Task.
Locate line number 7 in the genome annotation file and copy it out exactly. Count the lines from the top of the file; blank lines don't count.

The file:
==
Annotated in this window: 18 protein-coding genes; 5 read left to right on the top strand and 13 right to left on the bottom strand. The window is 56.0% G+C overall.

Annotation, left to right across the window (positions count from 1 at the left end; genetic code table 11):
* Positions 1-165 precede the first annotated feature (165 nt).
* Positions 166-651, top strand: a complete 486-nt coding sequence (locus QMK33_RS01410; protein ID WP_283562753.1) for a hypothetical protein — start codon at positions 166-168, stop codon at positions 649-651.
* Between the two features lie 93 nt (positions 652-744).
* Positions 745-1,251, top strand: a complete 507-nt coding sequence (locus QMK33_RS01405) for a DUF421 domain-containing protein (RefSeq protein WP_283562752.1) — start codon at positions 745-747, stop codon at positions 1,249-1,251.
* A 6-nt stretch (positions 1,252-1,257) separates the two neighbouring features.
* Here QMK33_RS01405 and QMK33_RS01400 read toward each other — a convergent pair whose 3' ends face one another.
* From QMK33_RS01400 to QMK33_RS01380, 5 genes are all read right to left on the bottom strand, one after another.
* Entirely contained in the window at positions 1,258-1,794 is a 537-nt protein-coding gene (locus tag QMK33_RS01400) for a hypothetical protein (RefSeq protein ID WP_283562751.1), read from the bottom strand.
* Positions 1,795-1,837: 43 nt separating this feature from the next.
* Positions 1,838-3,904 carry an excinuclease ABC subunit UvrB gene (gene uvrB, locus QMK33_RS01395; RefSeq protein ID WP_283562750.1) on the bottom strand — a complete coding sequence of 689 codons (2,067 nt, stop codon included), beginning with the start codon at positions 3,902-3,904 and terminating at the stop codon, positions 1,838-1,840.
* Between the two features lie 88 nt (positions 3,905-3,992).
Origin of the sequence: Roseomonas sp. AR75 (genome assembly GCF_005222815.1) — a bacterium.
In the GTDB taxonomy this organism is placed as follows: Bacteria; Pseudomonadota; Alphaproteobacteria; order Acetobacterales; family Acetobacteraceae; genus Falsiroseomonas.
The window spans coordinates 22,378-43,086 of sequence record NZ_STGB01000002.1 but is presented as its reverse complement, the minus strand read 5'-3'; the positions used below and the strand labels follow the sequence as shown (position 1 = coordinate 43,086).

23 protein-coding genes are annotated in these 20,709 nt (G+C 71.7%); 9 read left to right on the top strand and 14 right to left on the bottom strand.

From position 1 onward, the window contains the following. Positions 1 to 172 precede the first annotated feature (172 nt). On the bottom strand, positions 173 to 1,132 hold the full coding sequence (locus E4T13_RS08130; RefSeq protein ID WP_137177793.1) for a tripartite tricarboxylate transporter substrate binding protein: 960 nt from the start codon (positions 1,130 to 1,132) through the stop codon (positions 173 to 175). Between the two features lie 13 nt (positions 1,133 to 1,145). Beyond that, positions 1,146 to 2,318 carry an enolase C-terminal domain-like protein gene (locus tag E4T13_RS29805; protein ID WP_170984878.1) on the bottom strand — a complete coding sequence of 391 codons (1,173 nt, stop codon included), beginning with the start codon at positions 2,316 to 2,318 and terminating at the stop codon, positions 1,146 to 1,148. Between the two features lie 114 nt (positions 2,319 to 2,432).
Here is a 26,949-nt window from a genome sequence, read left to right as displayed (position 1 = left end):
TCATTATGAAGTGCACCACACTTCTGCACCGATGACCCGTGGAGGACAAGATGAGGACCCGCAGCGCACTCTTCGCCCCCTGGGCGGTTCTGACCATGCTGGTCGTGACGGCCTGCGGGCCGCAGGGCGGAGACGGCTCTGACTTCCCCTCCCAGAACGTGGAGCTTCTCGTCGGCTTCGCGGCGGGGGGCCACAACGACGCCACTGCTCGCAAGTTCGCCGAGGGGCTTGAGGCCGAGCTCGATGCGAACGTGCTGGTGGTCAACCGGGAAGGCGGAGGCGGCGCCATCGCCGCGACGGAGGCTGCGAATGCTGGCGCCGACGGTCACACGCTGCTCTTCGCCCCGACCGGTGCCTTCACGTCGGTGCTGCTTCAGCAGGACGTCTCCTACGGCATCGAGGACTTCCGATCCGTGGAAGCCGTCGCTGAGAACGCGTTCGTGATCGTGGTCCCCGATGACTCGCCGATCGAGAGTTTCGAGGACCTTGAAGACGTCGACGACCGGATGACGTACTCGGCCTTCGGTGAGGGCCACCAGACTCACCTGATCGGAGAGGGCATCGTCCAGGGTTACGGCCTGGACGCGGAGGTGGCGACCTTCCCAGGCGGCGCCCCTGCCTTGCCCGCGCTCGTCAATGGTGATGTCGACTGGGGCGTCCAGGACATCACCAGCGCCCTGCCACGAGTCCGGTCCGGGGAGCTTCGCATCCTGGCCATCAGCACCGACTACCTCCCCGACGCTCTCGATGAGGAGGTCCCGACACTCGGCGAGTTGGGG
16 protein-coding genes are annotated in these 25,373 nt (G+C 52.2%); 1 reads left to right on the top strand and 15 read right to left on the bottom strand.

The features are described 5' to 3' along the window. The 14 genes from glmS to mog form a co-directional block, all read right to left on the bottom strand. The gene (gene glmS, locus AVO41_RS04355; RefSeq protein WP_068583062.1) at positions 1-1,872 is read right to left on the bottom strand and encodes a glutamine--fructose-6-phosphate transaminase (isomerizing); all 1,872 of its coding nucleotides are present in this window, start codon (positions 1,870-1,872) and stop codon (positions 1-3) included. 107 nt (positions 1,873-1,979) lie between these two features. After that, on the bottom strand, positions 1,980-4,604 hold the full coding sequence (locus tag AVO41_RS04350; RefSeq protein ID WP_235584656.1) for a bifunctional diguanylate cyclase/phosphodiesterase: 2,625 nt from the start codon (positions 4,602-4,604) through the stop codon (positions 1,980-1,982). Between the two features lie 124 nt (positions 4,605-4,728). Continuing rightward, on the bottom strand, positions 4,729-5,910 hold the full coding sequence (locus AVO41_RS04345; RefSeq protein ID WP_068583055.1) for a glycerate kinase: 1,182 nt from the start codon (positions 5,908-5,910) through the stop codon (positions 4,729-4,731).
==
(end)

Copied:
* A 6-nt stretch (positions 1,252-1,257) separates the two neighbouring features.